Pacing the promise of 5G

Standards-based testing and systems validation has proven to be the key pacesetter for how quickly 5G's promised market potential and impact can be realised.

This is a contributed article by Satish Dhanasekaran, President of the Communications Solutions Group at Keysight Technologies

5G - the fifth generation of mobile wireless network technology - is more than an evolution; it is a revolution. The vision and design of 5G has put the network's key performance indicators, including data rate, network capacity, latency, mobility, energy efficiency, an order of magnitude beyond those of 4G. While 5G is positioned to co-exist with 4G, it is expected to eventually eclipse the legacy mobile wireless technologies - GSM, CDMA, UMTS, HSPA, and, ultimately even LTE. Some applications of 5G have even started replacing the "last mile" of both in-ground cable and aerial fiber systems. 5G is at an inflection point, moving from design & development to commercialisation, and will continue to evolve for the next decade, and reshape the future of industry, society.

Because so much of forward-looking economy relies on digitisation, having a 5G infrastructure at scale will create lucrative new opportunities. Many companies eager to capitalise on the full potential of 5G are looking beyond the smart phone consumer use case to industrial and other mission critical applications. These industries include defense, finance, entertainment, healthcare, automotive, communications, government, business services, and manufacturing, as well IoT.

Sporting events are blazing the trail. Case in point, NTT DOCOMO, Japan's largest mobile network operator, is working to deploy its 5G mobile network in time for the 2020 Summer Olympic Games in Tokyo. It is developing a 10-year plan aimed at creating an industry-leading 5G communication platform with plans to deploy pre-commercial services later this year for the Rugby World Cup. These pre-commercial services have offered substantial learning with live devices and networks deployed that have helped accelerate progress. The supply chain momentum is palpable as many industry leading companies are ramping up their designs ahead of anticipated ramp and commercialisation. Prototype and early commercial systems are already active in several cities in the US, Europe, and Asia. Until 5G's abilities become widely available, however, 5G remains an enigma for some investors.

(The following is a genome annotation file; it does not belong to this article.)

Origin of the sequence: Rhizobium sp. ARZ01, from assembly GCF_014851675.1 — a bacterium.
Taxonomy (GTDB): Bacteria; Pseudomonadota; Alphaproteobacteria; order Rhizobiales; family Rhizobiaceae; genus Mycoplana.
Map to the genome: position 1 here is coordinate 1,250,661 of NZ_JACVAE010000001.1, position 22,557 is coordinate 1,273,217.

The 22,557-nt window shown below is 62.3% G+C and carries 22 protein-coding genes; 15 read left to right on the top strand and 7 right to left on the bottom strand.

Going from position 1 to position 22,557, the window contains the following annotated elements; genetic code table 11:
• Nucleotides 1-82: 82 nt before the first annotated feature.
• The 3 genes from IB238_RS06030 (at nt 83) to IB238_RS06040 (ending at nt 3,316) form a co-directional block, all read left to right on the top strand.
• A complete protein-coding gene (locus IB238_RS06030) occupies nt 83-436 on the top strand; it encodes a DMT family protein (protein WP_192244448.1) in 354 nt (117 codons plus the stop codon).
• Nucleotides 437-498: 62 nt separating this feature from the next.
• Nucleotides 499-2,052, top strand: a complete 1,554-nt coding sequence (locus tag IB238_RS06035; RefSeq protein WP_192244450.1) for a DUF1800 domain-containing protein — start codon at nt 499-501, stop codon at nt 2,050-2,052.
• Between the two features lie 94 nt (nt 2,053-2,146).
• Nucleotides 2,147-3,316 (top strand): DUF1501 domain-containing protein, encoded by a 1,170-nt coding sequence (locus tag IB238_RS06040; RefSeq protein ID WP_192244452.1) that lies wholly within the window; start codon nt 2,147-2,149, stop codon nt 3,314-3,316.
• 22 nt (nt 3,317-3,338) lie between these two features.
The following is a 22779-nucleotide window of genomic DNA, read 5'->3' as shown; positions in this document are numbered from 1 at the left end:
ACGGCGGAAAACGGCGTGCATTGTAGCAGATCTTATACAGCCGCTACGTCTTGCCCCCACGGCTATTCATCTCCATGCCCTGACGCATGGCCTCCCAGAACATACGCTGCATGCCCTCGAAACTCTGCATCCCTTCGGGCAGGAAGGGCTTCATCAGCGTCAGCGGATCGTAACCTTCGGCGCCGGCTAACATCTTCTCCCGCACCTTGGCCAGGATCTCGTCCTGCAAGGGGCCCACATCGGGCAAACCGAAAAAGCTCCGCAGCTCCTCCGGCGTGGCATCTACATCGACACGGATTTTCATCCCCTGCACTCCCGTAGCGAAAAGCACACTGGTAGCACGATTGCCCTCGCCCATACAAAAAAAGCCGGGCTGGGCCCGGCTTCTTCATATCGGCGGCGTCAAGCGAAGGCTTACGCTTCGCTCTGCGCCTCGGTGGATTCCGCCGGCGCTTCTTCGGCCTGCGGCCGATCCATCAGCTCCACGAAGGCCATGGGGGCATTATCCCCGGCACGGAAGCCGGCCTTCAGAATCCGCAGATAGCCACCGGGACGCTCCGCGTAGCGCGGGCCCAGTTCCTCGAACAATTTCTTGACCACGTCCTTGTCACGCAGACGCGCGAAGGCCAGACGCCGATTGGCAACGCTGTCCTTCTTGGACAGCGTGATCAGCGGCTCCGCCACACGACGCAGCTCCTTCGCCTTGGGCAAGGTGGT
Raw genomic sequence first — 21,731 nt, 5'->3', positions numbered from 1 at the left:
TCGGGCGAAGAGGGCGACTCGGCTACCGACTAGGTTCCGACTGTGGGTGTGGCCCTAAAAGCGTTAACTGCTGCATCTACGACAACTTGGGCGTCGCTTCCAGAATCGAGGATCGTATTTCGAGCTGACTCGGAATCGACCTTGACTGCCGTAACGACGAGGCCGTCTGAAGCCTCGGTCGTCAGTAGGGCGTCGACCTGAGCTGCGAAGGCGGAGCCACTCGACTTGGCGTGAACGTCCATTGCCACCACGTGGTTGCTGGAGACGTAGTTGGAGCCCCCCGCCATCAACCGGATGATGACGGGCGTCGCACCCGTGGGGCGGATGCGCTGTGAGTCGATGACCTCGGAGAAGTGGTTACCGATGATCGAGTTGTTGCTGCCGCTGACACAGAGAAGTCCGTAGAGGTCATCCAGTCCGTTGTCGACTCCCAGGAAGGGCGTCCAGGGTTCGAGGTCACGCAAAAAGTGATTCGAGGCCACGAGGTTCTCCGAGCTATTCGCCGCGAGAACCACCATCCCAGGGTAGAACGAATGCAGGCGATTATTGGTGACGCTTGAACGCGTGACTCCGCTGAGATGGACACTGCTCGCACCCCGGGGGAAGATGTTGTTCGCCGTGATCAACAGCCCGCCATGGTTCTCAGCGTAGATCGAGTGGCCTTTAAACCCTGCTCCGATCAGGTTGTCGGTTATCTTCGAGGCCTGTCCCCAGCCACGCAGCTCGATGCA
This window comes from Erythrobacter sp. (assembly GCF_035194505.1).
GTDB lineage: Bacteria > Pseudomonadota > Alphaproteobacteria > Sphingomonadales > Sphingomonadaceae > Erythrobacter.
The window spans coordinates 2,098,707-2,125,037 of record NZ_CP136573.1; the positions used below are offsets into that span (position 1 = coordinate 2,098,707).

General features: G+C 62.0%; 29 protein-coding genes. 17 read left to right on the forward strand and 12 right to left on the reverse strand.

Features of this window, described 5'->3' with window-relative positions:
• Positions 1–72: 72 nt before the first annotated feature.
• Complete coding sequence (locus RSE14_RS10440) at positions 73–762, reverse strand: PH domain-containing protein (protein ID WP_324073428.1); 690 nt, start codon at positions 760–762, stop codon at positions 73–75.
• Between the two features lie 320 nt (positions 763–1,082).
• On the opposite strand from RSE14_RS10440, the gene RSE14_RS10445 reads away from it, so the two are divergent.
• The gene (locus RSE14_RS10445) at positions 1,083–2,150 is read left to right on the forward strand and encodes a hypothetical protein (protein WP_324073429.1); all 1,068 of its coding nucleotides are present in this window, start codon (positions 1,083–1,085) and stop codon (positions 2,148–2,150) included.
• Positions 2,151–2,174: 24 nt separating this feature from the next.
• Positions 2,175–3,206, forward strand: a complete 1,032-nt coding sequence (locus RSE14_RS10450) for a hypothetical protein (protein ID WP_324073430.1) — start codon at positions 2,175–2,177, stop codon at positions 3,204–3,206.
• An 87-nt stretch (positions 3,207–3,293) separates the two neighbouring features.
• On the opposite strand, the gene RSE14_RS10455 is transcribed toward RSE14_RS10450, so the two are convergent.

Questions about 5G's timing, killer app, policy and standards loom large. The good news: there is plenty of capital in circulation for investment in 5G infrastructure. Investments in applications and streaming video solutions now comprise the majority of the revenue from wireless. This has been the case since 2014 so 5G's "complex ecosystem" simply translates to different timing for different investments and returns.

Another pervasive question surrounds the "killer app" and what will drive significant investment in 5G. This was the same big question that surrounded 3G and 4G. For 4G, the answer became more obvious with the expansion of data services for smartphone-based applications. But, where 4G's "killer apps" amounted largely to social media and mobile video, for 5G, the incremental revenues could come from diverse vertical businesses like finance, healthcare, transportation, and even industrial automation. Spectrum availability will be addressed first; either well on its way to resolution or already in place in most jurisdictions. Policy will also play a major role in how rapidly telecom companies can deploy their networks and conduct cell-siting and backhaul improvements. As for standards, the ecosystem leaders have worked hard to complete the first phase of 5G. Work is already underway to scope the future releases, offering a glimpse of future priorities and applications.